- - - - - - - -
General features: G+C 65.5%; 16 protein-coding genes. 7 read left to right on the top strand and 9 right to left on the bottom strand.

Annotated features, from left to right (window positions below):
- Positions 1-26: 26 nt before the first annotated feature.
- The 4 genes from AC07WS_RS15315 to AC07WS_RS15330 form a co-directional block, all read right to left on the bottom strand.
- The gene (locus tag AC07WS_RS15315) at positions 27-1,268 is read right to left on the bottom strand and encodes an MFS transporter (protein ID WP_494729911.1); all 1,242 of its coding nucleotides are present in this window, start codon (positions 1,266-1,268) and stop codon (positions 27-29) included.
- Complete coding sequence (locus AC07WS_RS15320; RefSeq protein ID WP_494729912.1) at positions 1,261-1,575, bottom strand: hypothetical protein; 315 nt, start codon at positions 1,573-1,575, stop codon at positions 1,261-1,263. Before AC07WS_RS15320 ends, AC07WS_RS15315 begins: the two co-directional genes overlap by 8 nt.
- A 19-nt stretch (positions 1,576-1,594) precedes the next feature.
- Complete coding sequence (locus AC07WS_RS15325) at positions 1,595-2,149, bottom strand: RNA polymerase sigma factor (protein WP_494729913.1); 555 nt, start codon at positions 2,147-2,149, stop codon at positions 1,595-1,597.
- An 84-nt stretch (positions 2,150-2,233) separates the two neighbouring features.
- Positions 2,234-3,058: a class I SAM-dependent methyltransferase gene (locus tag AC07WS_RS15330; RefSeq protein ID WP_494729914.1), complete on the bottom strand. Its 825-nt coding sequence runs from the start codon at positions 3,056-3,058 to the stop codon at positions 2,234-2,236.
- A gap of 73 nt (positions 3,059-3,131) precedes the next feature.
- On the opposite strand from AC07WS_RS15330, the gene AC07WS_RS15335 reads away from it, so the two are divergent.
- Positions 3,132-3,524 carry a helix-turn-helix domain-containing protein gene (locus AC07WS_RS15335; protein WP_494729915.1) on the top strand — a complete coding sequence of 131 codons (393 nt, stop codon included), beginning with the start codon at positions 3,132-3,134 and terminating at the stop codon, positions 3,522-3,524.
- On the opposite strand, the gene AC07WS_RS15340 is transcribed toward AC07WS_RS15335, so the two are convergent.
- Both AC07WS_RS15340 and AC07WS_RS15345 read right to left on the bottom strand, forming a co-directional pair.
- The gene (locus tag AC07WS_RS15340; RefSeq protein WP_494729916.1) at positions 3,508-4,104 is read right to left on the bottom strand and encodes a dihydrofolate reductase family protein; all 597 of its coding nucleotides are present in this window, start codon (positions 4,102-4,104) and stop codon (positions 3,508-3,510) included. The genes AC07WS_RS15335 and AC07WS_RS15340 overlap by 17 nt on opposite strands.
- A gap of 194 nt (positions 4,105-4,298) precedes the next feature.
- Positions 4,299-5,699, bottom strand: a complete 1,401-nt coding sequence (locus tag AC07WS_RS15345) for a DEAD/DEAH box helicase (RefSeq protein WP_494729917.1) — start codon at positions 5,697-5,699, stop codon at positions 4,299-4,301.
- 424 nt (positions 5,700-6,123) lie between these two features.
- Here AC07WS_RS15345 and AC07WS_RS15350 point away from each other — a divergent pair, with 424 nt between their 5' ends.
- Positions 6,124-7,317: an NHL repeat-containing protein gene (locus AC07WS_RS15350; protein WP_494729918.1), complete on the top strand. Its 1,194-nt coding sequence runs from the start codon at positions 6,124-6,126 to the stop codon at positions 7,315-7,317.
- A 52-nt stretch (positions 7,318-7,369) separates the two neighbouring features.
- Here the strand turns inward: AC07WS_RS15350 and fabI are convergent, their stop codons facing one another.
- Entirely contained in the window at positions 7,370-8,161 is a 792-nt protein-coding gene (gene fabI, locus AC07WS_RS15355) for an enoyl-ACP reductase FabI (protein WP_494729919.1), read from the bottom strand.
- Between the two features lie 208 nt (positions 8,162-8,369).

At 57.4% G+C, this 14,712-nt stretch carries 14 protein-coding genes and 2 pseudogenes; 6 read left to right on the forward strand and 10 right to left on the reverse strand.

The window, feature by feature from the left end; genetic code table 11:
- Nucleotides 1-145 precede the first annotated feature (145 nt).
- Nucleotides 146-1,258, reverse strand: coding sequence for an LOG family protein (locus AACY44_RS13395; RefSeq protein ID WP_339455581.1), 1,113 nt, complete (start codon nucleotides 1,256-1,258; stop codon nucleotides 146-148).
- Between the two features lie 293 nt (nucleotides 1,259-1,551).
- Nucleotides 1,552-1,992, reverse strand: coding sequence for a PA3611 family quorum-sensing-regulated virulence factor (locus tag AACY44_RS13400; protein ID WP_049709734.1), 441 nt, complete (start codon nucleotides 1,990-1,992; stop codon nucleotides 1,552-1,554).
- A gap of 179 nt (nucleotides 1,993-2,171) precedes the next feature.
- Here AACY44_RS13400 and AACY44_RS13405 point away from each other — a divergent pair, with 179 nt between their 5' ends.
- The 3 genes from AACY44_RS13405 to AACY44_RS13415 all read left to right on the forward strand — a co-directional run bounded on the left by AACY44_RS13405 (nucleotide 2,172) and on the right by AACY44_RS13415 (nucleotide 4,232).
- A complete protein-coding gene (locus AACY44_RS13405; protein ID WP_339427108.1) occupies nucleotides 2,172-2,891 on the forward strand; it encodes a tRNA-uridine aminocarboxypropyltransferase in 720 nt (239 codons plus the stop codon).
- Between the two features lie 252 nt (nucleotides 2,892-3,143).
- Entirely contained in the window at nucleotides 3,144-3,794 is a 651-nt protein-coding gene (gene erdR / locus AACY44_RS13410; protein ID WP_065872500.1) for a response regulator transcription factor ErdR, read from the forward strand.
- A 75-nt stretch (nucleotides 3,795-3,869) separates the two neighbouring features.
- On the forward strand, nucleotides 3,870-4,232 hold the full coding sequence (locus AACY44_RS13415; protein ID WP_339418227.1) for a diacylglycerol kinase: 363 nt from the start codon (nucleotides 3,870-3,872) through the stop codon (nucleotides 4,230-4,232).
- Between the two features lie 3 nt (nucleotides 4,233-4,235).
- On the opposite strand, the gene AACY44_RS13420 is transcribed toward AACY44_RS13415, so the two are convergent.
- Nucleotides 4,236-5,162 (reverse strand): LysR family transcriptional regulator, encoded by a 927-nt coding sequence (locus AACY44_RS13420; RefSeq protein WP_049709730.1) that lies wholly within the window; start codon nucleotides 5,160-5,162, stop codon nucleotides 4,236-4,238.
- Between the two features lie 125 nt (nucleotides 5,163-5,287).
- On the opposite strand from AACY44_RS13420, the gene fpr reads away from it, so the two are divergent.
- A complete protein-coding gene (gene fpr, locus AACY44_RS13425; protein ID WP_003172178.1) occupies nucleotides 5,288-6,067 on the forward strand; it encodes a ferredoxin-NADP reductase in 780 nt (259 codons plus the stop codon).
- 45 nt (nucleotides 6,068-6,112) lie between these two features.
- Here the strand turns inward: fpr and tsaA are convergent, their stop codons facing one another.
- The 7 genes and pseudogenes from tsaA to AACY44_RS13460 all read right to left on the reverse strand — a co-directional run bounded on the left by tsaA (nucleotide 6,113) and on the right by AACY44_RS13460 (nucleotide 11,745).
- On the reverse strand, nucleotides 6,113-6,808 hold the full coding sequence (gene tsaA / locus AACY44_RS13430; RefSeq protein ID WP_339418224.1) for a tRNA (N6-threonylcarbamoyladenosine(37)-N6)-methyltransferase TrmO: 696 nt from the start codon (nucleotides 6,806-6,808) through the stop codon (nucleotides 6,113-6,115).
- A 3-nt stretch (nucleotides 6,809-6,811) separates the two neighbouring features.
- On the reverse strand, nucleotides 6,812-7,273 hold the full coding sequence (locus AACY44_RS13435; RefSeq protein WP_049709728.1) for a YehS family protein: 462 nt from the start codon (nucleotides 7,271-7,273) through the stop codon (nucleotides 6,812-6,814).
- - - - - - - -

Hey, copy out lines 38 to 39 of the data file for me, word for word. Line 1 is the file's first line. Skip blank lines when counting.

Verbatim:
- A 75-nt stretch (nucleotides 3,795-3,869) separates the two neighbouring features.
- On the forward strand, nucleotides 3,870-4,232 hold the full coding sequence (locus AACY44_RS13415; protein ID WP_339418227.1) for a diacylglycerol kinase: 363 nt from the start codon (nucleotides 3,870-3,872) through the stop codon (nucleotides 4,230-4,232).